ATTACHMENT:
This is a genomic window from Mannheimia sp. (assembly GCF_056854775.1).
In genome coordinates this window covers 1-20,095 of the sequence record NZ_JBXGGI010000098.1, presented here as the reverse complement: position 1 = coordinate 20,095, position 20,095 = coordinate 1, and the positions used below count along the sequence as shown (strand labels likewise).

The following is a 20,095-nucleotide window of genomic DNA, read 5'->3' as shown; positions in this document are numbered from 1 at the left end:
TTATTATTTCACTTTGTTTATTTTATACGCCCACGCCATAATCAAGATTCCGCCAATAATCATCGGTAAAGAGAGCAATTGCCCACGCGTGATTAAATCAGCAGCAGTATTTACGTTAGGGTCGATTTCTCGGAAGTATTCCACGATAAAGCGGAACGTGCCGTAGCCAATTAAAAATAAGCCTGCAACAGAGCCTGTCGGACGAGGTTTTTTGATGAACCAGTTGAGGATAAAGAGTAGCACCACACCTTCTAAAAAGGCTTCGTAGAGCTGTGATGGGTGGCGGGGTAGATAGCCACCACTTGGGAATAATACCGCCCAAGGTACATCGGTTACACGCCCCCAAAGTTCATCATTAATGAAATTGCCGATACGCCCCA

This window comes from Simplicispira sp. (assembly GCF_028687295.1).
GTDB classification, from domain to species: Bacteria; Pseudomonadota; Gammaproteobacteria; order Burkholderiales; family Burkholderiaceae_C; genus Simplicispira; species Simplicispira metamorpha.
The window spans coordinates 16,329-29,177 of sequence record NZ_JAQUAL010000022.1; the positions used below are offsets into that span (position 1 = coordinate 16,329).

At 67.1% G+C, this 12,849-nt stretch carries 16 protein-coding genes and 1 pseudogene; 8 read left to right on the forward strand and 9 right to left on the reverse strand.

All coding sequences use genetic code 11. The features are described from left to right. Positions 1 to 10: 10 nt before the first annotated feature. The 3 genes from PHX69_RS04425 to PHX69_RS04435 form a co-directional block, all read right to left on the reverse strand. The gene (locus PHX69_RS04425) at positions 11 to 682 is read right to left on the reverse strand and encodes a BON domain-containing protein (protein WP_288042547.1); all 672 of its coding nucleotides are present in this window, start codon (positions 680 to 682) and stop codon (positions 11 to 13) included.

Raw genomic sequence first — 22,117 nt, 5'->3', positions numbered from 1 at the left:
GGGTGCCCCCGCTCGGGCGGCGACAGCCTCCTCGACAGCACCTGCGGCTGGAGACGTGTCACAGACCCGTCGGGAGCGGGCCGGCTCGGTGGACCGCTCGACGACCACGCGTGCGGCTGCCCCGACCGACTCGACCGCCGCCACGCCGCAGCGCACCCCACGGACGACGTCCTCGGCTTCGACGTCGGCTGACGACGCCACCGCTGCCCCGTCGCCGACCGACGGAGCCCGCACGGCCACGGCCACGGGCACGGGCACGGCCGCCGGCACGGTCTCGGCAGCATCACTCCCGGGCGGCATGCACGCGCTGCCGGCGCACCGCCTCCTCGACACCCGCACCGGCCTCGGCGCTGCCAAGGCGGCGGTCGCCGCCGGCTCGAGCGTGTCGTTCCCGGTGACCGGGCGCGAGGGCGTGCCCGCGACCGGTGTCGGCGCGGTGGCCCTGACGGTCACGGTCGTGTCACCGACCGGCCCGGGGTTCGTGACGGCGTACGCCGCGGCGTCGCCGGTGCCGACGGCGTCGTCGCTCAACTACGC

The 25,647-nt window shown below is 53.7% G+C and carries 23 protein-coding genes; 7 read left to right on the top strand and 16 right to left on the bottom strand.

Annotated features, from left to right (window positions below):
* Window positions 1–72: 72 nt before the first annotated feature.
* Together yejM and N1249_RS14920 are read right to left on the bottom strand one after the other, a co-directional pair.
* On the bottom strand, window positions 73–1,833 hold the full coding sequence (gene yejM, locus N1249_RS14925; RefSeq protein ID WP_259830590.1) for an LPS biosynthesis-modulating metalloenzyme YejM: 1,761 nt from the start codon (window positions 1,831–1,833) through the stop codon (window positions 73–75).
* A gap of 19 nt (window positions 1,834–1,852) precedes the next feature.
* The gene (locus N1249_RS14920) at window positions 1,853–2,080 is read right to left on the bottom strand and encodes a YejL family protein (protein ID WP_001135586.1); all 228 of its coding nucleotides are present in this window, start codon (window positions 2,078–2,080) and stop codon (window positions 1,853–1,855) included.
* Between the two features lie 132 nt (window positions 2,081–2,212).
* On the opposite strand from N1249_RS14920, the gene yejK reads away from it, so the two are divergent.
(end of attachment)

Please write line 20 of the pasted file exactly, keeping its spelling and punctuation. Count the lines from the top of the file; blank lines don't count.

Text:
* On the opposite strand from N1249_RS14920, the gene yejK reads away from it, so the two are divergent.